A Navy judge said Friday he would allow prosecutors to play a taped phone call in which a former U.S. Naval Academy quarterback apologized to a female midshipman he is accused of raping in her dorm room.

The tape was made Feb. 8 and played during a March hearing before Lamar Owens Jr.'s court-martial.

On it, Owens, speaking in a soft voice and apparently weeping at times, says he considered killing himself. He tells the woman he "didn't do it for long" and that "you weren't awake."

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The defense wanted to prevent the jury from hearing the tape, arguing that the call had been scripted by investigators. They said Owens only agreed to take the call because he believed she had reported the incident to authorities and he was afraid of antagonizing her.

But Navy Cmdr. John Maksym ruled that Navy investigators had followed proper procedures. The tape was expected to be played later Friday.

Owens, 22, of Savannah, Ga., is charged with rape, conduct unbecoming an officer and violating a military protective order. If convicted he would be eligible for a maximum term of life in prison.

The woman said Owens came to her room as she slept and forced himself on her. She said she resisted him and did not consent to the sex. Owens' attorneys said she invited him to her room and that the sex was consensual. Owens broke it off when he realized the woman, who was drunk, had passed out in bed.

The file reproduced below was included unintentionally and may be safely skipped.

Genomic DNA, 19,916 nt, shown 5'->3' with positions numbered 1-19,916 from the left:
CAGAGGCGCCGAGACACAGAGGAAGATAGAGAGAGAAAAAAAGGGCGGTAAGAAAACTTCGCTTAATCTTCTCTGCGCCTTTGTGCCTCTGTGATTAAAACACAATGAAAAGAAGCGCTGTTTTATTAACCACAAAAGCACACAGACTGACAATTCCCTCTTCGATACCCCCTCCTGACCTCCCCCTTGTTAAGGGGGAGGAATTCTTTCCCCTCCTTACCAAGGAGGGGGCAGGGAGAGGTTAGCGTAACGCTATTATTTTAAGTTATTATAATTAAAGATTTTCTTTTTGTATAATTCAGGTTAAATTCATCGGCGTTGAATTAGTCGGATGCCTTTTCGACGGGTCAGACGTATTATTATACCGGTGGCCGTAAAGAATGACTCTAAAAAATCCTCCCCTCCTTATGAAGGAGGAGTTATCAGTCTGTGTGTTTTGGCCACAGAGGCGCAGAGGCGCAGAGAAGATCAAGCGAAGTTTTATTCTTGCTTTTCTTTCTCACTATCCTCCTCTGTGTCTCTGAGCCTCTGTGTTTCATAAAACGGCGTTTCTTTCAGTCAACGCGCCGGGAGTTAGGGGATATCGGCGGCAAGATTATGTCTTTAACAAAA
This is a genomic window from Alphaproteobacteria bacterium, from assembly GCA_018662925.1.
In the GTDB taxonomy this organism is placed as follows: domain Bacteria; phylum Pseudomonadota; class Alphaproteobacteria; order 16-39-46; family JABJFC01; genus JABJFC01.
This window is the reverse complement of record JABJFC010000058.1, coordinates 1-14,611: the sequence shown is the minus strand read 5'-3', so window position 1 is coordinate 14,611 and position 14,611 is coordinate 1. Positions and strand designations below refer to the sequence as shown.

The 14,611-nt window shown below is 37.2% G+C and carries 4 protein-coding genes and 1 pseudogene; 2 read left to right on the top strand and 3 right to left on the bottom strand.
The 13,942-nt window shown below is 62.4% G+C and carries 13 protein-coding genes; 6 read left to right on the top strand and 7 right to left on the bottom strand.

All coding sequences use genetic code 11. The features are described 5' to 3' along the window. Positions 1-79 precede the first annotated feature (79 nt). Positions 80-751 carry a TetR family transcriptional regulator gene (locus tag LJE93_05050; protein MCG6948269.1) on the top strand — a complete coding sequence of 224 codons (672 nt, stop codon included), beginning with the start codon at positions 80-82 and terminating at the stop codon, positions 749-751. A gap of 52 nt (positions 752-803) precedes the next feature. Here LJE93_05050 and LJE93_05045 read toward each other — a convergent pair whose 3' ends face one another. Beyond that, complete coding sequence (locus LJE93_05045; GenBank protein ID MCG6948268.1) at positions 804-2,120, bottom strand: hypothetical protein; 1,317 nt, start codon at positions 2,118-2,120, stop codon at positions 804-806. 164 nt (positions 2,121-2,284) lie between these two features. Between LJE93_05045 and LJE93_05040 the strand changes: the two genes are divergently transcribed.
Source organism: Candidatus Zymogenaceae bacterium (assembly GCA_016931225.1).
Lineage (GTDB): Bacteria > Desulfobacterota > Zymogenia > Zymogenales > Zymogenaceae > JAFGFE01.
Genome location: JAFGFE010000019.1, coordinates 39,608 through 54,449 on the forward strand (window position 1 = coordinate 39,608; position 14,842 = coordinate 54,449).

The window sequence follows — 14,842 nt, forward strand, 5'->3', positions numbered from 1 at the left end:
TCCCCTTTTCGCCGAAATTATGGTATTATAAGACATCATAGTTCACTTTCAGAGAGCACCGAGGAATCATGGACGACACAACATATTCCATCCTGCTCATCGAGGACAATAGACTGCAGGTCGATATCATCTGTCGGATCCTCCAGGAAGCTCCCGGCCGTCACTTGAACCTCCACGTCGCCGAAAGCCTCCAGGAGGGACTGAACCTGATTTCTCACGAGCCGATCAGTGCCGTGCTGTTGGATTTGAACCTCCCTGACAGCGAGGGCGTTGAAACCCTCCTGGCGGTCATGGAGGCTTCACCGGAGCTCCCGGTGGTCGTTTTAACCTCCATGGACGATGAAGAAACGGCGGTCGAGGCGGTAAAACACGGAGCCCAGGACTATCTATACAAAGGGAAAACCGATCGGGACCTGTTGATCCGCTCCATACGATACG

On Thursday, Maksym criticized Navy prosecutors, saying some of the evidence and witnesses they presented during the trial has been weak.

After he refused to let a nurse testify about the medical effect of rape and strictly limited what a psychiatrist could say about the mental state of rape victims, Maksym chastised prosecutors for what he called "the anemic nature" of their witnesses.

It was unclear whether the judge was referring to all the prosecution witnesses, which included the accuser.

But Maksym was especially critical of the qualifications of expert witnesses prosecutors called to rebut questions raised by Owens' attorneys about why the woman didn't cry out that night and didn't immediately notify authorities.

They included an Army psychiatrist who testified briefly that some victims delay their reporting and many don't ever tell authorities about sexual assaults. The judge noted the psychiatrist was just two weeks into a psychiatry fellowship at Walter Reed Army Medical Center.

"Is there no more?" Maksym asked prosecutors. "Come on. The chap just got out of his residency. We're not talking about the son of Freud here."

Owens led Navy's football team to an 8-4 record that included victories over military academy rivals Air Force and Army and a victory in the Poinsettia Bowl over Colorado State. He was the team's most valuable player but did not graduate along with his class in the spring because of the criminal investigation.